Edit: I'm not going to bother to reply anymore until we have the facts. It might turn out that he is very wrong...

We do not have the facts. Therefore we cannot pass an intelligent judgment.

HighFunctioning
12-11-07, 05:05 PM
I think blueroo was simply stating that we should not have faith in authority. We should not take this person's word as truth simply because he holds some object (a piece of paper), is associated with some organization, or has X years of experience. I don't think he's stating that the conclusions in the paper are wrong.

The opposite of that is not having faith in those without authority, but simply not having faith in those with.

Even if we do have the "facts", those facts may not apply to a context that is useful to us. Most here aren't that concerned about brain damage and abuse-level doses (not to say that the results aren't interesting, but probably not surprising). I think most of the judgment here is about the context of the facts (or what has potential to be "fact") as opposed to disputing the facts themselves.

blueroo
12-11-07, 05:54 PM
I think blueroo was simply stating that we should not have faith in authority. We should not take this person's word as truth simply because he holds some object (a piece of paper), is associated with some organization, or has X years of experience. I don't think he's stating that the conclusions in the paper are wrong.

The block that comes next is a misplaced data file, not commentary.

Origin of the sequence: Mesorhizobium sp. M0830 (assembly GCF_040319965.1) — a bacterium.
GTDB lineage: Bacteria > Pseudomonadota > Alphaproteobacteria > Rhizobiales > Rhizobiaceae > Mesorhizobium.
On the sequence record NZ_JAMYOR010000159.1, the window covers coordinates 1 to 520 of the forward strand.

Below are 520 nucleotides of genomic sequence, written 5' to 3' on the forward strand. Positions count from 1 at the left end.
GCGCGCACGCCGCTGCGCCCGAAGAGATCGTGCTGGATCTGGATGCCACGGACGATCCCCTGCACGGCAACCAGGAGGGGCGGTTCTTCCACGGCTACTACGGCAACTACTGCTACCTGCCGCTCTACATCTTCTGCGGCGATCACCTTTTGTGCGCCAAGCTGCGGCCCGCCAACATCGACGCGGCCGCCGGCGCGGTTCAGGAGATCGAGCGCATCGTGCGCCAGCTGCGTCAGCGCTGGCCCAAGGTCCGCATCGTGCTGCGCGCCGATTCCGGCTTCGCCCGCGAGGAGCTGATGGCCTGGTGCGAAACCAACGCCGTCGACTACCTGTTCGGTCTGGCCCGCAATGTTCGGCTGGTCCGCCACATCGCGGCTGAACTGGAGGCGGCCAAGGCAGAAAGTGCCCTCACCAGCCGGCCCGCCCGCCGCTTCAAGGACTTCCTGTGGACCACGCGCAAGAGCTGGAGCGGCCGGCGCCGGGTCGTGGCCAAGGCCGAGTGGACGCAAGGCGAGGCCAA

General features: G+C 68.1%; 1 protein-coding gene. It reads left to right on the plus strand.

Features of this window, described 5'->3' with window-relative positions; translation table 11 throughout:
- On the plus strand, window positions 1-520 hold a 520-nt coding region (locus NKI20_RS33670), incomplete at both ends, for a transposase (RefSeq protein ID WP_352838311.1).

The opposite of that is not having faith in those without authority, but simply not having faith in those with.

Even if we do have the "facts", those facts may not apply to a context that is useful to us. Most here aren't that concerned about brain damage and abuse-level doses (not to say that the results aren't interesting, but probably not surprising). I think most of the judgment here is about the context of the facts (or what has potential to be "fact") as opposed to disputing the facts themselves.

HighFunctioning hit the nail on the head. The real question about this news release is what exactly it accomplishes. There is no new information contained in it. The Doctor's study will likely show evidence for various dosages and their associated levels of toxicity, and perhaps a more detailed list of which areas of the brain see the most cell death. Nothing earth-shattering here. I only hope that the results show that low levels of methamphetamine use do not cause, or only cause minimal levels of cell death. It would be a shame for folks who have or are taking desoxyn to learn that the drug which helps their dopamine system will eventually destroy it.

That said, this Q&A is laughable, even if it is true. It reads like DEA anti-drug propoganda, and I wouldn't be surprised if it were given that the doctor is from a national institute. It's shameful to use this kind of useful science as a grandstand for a political agenda.

SB_UK
12-11-07, 05:54 PM
- as part of the drug discovery process -
every single drug is tested in a series of 'tox assays' -

- which vary in their closeness of fit to the in vivo state.

All drugs result in a value being scored -
for measures of toxicity

- and so it's reasonable to assume that all drugs can be made to kill off cells within the organism (also) (dosage dependent).

What's there (for us) to be worried about?

The worry which is being expressed here - is of potential CNS damage.